8.) Due to the complete well-thought out planning & marketing genius of industrial wind energy developers, “industrial wind energy complexes” have been termed wind “farms”. In the proposed Dairy Hills project alone, 96 separate locally-owned “farms” and parcels are encompassed within their 7,950 acre wind “farm”, and this doesn’t include the non-participating homeowners now stuck living within the project’s footprint. The developers haven’t had to purchase, or pay appropriate taxes on, a single acre of this land. Do you actually think anyone other than the wind energy corporation will have control over this land going forward?
I think we’ve all heard the saying, “Those who don’t learn from history are doomed to repeat it.” I know that many have referred to the industrial wind salespeople as “snake-oil salesmen.” But, have you ever really stopped to think about how unbelievably reminiscent of the old Wild West Traveling Medicine Shows, the whole “Industrial Wind Road Show” really is? Consider the historical facts that a friend of mine recently wrote about, which truly clarify how we are being “sWINDled” again.
We’ve all seen the old westerns that included in their story lines the charlatan doctors who came to town peddling their absurd remedies to the unsuspecting, trusting townspeople. We’d sit and wonder as we watched that old flick, “How could anyone be so gullible? If I was there, I would speak up and expose those frauds!”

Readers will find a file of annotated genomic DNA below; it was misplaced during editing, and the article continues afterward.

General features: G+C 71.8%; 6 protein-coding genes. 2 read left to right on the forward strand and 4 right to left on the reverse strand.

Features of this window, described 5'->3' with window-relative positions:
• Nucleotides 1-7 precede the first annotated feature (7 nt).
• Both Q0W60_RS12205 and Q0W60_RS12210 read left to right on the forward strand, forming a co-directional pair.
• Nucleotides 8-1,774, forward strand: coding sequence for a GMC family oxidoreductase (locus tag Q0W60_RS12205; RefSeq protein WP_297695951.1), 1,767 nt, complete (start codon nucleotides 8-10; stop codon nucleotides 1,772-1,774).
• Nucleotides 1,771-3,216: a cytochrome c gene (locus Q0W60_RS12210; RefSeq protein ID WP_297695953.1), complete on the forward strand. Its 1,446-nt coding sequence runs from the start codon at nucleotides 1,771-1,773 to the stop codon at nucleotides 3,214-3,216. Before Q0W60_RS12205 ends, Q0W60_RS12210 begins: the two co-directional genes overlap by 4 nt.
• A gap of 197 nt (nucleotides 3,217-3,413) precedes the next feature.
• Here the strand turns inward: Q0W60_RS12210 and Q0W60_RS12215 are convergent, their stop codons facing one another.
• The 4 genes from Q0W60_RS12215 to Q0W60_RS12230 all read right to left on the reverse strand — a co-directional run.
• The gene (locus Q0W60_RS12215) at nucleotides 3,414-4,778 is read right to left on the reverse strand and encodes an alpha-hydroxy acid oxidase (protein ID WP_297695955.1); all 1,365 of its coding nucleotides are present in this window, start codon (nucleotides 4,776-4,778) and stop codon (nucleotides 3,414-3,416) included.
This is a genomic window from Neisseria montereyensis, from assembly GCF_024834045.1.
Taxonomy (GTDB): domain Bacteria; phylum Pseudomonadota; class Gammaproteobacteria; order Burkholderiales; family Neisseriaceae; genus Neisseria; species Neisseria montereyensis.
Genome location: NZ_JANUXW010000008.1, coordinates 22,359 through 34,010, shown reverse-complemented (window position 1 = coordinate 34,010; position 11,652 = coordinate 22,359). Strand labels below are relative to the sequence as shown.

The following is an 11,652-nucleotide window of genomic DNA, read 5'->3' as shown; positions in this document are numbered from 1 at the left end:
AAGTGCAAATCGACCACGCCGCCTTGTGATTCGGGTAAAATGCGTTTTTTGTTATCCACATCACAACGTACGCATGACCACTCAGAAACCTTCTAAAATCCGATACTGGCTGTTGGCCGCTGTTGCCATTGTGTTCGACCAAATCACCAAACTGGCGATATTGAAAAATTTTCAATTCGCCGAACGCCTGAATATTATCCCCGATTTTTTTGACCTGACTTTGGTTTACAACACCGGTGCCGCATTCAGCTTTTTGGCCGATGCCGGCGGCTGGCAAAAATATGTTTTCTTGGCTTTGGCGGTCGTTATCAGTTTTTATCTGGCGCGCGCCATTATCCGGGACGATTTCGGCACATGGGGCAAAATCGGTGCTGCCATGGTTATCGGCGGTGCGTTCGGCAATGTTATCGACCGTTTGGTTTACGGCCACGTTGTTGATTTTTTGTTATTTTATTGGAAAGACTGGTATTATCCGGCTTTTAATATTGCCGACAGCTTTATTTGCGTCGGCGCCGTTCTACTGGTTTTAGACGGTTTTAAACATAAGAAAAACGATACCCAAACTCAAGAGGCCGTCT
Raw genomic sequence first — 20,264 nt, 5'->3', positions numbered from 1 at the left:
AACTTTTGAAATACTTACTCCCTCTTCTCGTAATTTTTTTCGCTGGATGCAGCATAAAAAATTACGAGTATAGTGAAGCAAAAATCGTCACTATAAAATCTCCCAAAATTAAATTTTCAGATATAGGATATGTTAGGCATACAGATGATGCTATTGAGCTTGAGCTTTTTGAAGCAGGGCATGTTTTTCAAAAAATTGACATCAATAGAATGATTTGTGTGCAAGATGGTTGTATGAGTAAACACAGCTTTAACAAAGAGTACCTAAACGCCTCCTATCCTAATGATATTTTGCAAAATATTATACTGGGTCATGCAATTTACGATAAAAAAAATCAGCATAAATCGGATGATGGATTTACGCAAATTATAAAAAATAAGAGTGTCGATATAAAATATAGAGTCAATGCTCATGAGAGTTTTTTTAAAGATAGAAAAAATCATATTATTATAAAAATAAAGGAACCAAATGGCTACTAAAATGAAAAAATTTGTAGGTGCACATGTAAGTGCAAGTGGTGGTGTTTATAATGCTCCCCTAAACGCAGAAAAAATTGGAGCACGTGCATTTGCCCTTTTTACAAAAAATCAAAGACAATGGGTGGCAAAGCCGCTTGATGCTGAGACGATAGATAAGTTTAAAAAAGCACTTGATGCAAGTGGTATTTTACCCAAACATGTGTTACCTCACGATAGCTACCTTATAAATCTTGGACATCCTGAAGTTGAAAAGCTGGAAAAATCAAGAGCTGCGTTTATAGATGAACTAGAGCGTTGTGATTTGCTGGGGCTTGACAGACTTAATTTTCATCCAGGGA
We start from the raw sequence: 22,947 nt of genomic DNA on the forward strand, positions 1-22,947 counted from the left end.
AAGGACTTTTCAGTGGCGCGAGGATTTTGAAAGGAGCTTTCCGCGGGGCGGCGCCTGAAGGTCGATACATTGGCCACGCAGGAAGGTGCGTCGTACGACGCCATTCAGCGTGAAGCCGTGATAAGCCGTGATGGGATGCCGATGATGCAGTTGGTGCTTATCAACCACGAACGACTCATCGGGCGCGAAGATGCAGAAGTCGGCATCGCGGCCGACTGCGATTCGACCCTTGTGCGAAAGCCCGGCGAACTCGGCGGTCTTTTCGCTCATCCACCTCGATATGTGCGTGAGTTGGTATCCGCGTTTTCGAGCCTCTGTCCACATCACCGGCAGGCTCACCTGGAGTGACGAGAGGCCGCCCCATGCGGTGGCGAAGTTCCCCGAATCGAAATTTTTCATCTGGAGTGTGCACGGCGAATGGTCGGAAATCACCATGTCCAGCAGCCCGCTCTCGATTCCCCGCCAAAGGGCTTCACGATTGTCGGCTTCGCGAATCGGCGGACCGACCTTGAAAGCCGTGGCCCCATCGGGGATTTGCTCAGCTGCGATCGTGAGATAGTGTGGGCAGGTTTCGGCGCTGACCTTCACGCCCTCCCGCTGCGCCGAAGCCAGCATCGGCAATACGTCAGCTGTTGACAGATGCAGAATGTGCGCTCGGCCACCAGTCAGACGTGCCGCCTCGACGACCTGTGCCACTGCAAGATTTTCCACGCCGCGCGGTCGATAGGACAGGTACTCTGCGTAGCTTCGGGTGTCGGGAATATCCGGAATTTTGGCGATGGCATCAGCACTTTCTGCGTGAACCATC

In reality, these scams were actually quite sophisticated. Most people were taken in by a series of very clever, well-planned tricks and stunts used by these medicine peddlers. The larger traveling shows employed advance men to work the area before they actually arrived in town. (Sound familiar?)
When the show actually entered town for all to see, there was a circus-like fanfare, typically with a band leading a procession of professionally-decorated wagons. Skits and other diversions were used to attract audiences, and to lower their sales resistance. The crowd gathering was eventually treated to the “Lecture” (now called a “commercial” or “advertisement”).
While the Lecture was going on, some assistants moved through the crowd garbed as Quakers to lend an air of moral respectability to the whole affair. “Shills” were paid people who stood up and gave enthusiastic testimony as to the effectiveness of the phony product.
Native Americans were frequently recruited to promote the notion of “natural”, or environmentally-friendly medicines, which were given names like Wright’s Indian Vegetable Pills, Seminole Cough Balsam, or Kickapoo Juice.
Here we are, many years later, and supposedly so much more intelligent and worldly-wise. Yet, here we go again! Are we really going to allow ourselves to be “sWINDled” by these snake-oil salesmen – the hucksters of the early 21st Century?
Mary Kay Barton, Castile
Warsaw Country Courier
6 March 2008